The last active duty flight of a U.S. Navy Grumman EA-6B Prowler will be to The Museum of Flight in Seattle, Wash., on May 27, where it will be officially decommissioned and taken into the museum’s permanent collection. Immediately after the plane’s 12:15 p.m. arrival, there will be a brief ceremony with museum officials and Cmdr. Christopher C. Jason, the commanding officer of the plane’s squadron, Electronic Attack Squadron (VAQ) 134, located at Whidbey Island Naval Air Station.
“The Prowler will be the first electronic warfare aircraft in the Museum’s collection,” said Curator Dan Hagedorn, “it is the missing piece that fills our story of modern military aviation. Prowlers have been used since the Vietnam War, and their capability to suppress enemy air defenses is still formidable. This plane will not only compliment our older military jets on exhibit, but speak for the current state-of-the-art as well.”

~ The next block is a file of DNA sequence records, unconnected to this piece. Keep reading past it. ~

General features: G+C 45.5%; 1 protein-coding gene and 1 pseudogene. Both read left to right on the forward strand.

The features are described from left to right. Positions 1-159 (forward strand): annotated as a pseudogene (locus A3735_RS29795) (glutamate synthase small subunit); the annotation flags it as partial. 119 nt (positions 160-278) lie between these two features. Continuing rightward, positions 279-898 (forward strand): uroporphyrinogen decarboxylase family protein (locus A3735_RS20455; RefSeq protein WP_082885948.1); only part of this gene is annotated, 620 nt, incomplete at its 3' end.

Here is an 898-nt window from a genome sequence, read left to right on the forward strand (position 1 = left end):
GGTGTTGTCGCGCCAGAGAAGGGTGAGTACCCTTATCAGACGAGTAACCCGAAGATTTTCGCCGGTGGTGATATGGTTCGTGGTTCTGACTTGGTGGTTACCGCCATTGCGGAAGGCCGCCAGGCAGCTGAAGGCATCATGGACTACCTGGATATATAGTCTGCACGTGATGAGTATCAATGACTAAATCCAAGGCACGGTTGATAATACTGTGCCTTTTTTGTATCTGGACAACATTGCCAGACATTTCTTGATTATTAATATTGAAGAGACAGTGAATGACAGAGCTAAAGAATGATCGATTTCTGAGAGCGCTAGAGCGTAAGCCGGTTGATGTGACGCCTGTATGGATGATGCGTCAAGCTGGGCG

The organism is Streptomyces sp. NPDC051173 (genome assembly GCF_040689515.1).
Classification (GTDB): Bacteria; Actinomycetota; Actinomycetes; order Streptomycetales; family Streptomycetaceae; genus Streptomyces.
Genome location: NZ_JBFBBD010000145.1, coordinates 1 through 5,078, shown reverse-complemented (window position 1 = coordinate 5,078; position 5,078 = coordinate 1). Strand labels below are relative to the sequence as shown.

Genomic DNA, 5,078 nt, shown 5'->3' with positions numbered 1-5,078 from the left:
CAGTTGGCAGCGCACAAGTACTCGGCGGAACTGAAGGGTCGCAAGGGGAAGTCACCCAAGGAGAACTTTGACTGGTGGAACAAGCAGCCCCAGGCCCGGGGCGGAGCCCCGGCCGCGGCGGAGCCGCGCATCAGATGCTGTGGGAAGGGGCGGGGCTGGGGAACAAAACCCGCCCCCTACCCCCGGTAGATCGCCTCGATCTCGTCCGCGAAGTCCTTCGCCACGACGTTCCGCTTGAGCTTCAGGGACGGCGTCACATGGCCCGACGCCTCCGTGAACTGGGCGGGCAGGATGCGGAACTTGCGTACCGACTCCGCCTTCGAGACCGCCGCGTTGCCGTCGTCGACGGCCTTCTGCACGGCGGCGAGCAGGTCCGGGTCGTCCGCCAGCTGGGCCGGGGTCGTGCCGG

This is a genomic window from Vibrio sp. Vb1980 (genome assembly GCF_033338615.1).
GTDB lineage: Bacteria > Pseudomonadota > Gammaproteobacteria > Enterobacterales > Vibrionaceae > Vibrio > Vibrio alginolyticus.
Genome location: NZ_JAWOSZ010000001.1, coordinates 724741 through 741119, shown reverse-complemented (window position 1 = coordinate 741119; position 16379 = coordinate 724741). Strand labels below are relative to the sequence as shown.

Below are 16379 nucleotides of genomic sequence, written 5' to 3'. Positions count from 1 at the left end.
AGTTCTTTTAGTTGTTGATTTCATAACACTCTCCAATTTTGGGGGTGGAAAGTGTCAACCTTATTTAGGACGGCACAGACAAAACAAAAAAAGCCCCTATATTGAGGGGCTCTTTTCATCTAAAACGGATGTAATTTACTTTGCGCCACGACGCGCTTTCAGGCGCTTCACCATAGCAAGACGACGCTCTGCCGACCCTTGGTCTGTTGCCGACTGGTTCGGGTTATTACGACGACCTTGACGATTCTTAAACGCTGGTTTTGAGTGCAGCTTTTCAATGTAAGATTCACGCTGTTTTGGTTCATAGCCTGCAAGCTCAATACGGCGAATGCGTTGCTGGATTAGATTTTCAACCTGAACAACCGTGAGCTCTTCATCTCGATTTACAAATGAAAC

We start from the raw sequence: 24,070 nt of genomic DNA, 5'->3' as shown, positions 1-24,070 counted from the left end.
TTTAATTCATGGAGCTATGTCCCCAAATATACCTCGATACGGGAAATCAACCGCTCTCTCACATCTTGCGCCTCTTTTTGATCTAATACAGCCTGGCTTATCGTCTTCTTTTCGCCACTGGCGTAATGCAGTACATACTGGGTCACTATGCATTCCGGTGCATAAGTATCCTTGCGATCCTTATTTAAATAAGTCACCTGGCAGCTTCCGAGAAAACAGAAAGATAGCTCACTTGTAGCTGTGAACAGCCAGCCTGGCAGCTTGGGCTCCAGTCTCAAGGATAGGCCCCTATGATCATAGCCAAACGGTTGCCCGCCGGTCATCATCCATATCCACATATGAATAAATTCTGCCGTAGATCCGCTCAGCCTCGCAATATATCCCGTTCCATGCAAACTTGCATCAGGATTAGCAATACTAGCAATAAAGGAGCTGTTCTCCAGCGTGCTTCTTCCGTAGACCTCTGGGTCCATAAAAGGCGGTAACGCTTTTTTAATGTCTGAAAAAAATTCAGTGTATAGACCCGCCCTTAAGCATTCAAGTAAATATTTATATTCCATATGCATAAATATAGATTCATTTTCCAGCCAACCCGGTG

After 45 years in service, the Navy is in the process of retiring all of its Grumman Prowlers and replacing them with new Boeing EA-18G Growlers. The last Navy Prowler flight will be next month at VAQ-134 on Whidbey Island.
On May 30 at 2 p.m., in celebration of the museum’s EA-6B Prowler arrival, there will be a public program with Navy officials and museum curator Dan Hagedorn. The program will look at the Prowler and its history with both the Navy at large and with the Puget Sound region in particular. It will be held in the Allen Theater and is free with museum admission. The aircraft (shown here) will be on free display in the museum’s parking lot all day.
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From a Museum of Flight news release
Photo by U.S. Navy